The Ghana Boundary Commission has begun an audit of the country’s land boundary with Togo to help avert any major land dispute between the two countries.
The exercise follows complaints received through the various security agencies and local authorities concerning some boundary disputes.
Using boundary pillars as reference in its work, the commission is seeking to ensure that all demarcated lands within the country are protected.
The Ghana–Togo Border stretches over a distance of 1,098 kilometres from the tri-point with Burkina Faso in the north to the Atlantic Ocean in the south.
Significantly, while the land border exercise is taking place, at the same time the two neighbouring countries are engaged in negotiations regarding the delimitation of their shared maritime border.
Executives of the commission and the Afadjato South District Assembly, in collaboration with security officials from Togo, last Thursday examined some of the country's border marks at Leklebi.
During the exercise, it was observed that two pillars (51 and 53) had already been affected by natural factors, such as erosion, which threaten to alter the boundary marks.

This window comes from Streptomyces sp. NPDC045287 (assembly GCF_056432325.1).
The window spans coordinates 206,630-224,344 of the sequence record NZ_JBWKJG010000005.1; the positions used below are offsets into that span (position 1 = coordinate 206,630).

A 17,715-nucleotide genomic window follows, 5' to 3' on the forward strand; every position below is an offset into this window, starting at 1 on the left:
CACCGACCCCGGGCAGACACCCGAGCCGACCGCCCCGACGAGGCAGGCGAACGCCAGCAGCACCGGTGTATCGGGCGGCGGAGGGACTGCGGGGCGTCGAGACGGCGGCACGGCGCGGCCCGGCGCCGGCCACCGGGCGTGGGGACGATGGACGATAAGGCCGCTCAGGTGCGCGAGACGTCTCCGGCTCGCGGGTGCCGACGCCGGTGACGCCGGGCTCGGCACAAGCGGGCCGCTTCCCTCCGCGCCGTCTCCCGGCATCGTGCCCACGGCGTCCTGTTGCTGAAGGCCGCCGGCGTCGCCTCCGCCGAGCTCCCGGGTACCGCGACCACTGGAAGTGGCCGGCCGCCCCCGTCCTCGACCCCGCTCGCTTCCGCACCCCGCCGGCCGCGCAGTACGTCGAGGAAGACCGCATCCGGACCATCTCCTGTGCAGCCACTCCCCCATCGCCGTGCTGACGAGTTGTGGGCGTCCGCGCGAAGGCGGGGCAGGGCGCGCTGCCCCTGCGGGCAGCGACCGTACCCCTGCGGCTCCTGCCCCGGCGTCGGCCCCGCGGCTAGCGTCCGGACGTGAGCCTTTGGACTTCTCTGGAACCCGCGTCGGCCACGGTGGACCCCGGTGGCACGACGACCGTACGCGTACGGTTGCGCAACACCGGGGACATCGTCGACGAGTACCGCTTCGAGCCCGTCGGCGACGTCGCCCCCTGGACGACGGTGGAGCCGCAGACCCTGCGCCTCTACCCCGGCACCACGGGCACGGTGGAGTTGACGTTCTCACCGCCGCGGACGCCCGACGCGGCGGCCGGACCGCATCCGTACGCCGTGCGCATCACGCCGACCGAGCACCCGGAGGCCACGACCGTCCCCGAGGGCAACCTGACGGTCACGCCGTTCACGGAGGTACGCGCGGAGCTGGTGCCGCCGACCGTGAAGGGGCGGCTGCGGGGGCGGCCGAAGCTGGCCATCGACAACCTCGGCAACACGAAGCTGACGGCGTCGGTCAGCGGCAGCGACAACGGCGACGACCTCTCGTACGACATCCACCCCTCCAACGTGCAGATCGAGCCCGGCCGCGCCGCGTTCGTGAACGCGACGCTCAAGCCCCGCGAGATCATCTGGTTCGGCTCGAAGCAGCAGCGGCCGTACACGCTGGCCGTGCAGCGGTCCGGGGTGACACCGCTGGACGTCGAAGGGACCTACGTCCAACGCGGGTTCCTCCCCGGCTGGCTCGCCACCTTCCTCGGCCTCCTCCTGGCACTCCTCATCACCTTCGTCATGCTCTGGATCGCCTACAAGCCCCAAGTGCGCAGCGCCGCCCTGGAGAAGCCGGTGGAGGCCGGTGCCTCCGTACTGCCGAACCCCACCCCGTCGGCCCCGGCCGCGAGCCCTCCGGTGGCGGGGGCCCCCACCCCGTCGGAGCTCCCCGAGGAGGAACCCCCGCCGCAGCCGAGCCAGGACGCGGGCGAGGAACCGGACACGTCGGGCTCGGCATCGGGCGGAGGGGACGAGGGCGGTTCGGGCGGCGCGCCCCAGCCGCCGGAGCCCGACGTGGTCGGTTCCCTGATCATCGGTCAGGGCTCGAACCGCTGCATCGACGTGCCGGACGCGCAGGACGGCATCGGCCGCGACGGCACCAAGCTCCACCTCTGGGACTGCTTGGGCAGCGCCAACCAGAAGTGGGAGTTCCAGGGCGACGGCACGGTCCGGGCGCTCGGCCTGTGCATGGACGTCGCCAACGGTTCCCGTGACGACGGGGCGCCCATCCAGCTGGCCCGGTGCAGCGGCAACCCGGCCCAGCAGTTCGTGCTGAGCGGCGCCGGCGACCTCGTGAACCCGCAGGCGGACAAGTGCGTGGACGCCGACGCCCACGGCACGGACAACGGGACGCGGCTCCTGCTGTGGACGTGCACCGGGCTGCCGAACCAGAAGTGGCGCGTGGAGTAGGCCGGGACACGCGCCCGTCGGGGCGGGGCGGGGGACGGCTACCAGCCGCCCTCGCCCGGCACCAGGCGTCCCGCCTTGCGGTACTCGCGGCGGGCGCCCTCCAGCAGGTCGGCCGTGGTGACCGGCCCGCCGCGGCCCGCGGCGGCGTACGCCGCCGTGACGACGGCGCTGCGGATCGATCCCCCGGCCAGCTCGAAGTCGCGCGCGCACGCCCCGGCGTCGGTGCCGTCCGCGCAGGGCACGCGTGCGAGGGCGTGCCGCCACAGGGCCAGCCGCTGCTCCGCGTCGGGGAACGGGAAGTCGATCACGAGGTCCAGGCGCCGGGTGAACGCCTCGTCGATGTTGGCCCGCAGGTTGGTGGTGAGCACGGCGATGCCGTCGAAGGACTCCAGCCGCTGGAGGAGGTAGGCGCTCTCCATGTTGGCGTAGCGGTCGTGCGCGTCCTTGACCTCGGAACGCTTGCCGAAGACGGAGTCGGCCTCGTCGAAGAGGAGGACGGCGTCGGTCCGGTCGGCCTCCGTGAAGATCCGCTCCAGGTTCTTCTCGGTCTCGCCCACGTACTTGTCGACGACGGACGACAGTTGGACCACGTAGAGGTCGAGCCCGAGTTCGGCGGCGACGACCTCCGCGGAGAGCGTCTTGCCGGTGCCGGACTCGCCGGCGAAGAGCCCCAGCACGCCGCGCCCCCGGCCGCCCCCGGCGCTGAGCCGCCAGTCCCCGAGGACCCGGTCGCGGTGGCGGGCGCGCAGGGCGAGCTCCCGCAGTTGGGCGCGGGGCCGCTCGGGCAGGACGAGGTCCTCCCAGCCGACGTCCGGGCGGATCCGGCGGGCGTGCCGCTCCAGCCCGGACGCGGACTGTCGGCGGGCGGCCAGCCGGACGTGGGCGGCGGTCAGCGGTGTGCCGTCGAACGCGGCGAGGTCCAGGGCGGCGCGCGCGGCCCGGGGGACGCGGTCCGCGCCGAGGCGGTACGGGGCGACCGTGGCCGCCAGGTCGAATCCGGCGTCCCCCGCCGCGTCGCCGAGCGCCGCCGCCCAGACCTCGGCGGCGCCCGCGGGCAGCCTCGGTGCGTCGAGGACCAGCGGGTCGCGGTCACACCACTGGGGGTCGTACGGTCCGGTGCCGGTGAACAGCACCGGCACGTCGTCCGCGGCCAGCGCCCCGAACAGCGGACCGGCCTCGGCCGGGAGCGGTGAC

The National Coordinator of the Ghana Boundary Commission, Brigadier-General Emmanuel Kotia, urged traditional authorities and citizens in communities along the Ghana-Togo border to collaborate with the security agencies to safeguard Ghana's borders.
Speaking at a sensitisation session with the chiefs of the Leklebi Traditional Council, Brig.-Gen. Kotia also advised the people to quickly inform the commission about any defect they found on the border marks, so that it would quickly respond to reconstruct any defective pillar.
He informed the traditional leaders that the auditing of the pillars was still ongoing, and that it would be followed by an additional survey to ensure that the country's borders were protected.
Brig.-Gen. Kotia said the level of cooperation between officials of the commission and those from Togo was impressive and noted that the amicable manner in which disputes were settled along the border was in line with the core functions of the commission.
He indicated that an educational drive would be engineered by the commission to sensitise residents in border communities to how the boundary pillars were to be protected.
"It is important to understand that these boundary pillars have been placed as a marking to determine the boundary between us and our neighbouring countries," he said.
He urged the district assemblies to plant teak along the borders to serve as additional markings at the land boundary.
At the meeting, the Leklebi Traditional Council raised concern over the siting of the barrier at Leklebi Kame.
The concern, put forward by the Chief of Leklebi-Kame, Togbe Atakyi V, indicated that the current location of the barricade had cut off Kame-Tonu, a community in the Leklebi Traditional Area.
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